Editorial Cartoon by Graeme MacKay, The Hamilton Spectator – Friday August 26, 2016
Ontario Liberals won’t ban cash-for-access events
Ontario’s Liberal government has bowed to public and opposition pressure to tighten caps further on political donations, but is still not banning cash-for-access fundraising.
Government House Leader Yasir Naqvi on Monday released proposed amendments to Bill 201, the Liberals’ campaign-finance reform legislation. The bill is under review by a legislative committee, which has been holding public hearings for the past two months.
The changes include a $3,600 limit per donor – divided among the central party office, riding associations and individual candidates – in a year with an election or by-election, or $2,400 in a year without either. Currently, donors can contribute up to $33,250 annually; the original text of the bill would have brought that down to $7,750 in a year with an election or by-election.
But the Liberals opted not to make cash-for-access illegal, allowing the controversial fundraising practice that started the furor over campaign finance to continue. Instead of a legislated ban, Mr. Naqvi’s office said he will consult the opposition parties on a code of conduct for MPPs that would offer guidelines for raising money from stakeholders.
The government turned down an interview request for Mr. Naqvi. His spokesman, Kyle Richardson, refused to answer questions directly on why the Liberals are not prohibiting cash-for-access.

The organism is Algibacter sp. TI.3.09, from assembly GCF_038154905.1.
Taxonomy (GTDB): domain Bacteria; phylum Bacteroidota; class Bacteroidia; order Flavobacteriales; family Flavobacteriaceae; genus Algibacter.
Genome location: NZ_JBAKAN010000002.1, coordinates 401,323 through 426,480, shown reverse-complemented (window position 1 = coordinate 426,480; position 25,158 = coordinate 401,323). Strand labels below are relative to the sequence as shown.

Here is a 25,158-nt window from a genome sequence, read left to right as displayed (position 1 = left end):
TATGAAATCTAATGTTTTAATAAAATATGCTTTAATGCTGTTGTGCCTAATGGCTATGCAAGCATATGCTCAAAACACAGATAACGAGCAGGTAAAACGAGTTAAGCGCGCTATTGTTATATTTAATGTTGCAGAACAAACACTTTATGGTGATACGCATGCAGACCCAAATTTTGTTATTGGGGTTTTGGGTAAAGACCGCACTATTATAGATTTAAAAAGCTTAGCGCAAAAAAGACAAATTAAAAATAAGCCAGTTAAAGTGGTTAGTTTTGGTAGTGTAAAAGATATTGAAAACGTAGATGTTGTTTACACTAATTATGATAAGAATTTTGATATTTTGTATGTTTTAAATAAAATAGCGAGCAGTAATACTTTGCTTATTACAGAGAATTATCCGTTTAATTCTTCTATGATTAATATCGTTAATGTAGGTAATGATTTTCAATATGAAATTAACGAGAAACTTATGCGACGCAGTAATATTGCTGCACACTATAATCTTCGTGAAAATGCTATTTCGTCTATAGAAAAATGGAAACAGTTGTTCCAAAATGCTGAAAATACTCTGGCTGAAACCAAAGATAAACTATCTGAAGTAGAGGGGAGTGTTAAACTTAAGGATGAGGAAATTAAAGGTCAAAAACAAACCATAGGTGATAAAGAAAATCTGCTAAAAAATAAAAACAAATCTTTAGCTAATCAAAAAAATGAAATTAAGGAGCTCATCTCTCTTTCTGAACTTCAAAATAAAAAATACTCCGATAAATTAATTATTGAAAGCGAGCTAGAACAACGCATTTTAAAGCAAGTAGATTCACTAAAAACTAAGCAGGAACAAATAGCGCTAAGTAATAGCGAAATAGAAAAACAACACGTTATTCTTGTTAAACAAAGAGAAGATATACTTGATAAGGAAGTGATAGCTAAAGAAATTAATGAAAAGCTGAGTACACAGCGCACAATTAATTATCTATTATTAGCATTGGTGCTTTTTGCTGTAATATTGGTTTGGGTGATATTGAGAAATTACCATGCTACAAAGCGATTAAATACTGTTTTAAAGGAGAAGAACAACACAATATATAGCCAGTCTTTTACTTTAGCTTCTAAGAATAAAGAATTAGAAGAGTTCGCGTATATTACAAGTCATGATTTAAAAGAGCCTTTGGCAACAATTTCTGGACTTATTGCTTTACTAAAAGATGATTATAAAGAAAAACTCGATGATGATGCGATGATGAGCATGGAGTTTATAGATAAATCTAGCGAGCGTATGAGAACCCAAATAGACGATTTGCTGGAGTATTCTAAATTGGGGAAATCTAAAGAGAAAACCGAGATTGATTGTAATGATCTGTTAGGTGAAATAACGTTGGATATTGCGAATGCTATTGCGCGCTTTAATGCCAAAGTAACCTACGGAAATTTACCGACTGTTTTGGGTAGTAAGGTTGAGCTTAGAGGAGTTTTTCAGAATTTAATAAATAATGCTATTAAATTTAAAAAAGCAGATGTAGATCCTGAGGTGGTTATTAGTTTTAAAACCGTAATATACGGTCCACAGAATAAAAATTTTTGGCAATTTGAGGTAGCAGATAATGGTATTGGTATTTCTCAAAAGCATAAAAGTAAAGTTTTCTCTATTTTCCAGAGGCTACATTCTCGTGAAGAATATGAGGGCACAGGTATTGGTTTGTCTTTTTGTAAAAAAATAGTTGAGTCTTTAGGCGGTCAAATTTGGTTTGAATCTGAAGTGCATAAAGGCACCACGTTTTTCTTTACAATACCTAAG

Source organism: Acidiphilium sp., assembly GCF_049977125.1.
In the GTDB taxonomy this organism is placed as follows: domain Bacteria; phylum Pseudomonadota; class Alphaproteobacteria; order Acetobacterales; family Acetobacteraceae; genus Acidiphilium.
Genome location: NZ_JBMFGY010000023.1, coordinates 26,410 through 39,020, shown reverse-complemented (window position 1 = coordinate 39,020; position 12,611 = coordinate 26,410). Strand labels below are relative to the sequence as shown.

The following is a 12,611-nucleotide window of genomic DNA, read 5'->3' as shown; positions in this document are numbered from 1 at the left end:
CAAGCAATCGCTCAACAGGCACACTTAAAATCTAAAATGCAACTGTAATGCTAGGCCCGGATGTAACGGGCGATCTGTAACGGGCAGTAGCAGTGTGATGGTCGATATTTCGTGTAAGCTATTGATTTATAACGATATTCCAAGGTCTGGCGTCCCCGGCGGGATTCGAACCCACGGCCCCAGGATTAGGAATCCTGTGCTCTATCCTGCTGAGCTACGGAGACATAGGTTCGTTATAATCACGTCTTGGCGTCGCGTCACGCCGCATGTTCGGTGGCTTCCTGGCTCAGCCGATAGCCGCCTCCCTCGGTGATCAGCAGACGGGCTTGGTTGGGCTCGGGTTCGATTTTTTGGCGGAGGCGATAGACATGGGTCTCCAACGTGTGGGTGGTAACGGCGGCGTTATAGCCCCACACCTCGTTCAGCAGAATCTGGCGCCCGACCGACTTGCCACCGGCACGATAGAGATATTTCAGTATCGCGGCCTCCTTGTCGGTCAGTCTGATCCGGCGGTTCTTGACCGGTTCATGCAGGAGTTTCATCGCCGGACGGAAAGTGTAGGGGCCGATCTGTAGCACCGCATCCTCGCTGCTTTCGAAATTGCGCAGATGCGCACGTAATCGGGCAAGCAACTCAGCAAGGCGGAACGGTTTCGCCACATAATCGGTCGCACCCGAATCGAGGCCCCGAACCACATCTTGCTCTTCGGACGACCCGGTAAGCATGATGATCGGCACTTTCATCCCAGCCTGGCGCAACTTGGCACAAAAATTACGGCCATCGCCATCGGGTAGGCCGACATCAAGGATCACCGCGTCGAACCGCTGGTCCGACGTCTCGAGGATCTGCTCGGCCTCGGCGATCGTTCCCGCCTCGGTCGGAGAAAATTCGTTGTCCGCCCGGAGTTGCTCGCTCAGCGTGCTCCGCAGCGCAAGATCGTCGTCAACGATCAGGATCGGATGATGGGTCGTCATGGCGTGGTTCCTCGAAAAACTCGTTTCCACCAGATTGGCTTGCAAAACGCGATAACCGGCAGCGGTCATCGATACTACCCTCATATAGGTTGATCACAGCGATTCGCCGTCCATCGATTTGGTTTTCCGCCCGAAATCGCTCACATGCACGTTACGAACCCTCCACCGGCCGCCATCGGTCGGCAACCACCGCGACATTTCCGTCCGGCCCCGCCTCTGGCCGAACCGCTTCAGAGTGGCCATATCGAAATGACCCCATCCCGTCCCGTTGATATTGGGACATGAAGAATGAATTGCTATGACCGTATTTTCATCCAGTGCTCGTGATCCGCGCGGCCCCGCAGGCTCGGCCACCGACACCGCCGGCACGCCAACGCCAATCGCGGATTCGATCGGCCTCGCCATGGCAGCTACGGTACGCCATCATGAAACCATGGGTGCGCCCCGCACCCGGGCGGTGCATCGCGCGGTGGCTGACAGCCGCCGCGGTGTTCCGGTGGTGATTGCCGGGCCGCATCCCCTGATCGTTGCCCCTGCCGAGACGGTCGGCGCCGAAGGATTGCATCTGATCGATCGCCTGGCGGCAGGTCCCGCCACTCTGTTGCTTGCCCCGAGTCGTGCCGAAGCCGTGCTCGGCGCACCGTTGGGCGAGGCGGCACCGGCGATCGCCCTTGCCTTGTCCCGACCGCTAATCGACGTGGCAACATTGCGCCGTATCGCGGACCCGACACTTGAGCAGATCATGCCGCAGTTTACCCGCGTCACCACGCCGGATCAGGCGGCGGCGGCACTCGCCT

“Government amendments are based on the feedback heard at public hearings held across Ontario. We are committed to working with the opposition,” Mr. Richardson wrote in an e-mail.
Under the cash-for-access system, revealed by The Globe and Mail this spring, corporations, unions and wealthy individuals paid up to $10,000 for access to Premier Kathleen Wynne and members of her cabinet, typically over cocktails and dinner. At most events, corporate and union leaders in a given sector – including construction, finance, insurance and pharmaceuticals – gave money to spend time with the cabinet minister responsible for making policy decisions and handing out contracts in the donors’ industry. (Source: Globe & Mail)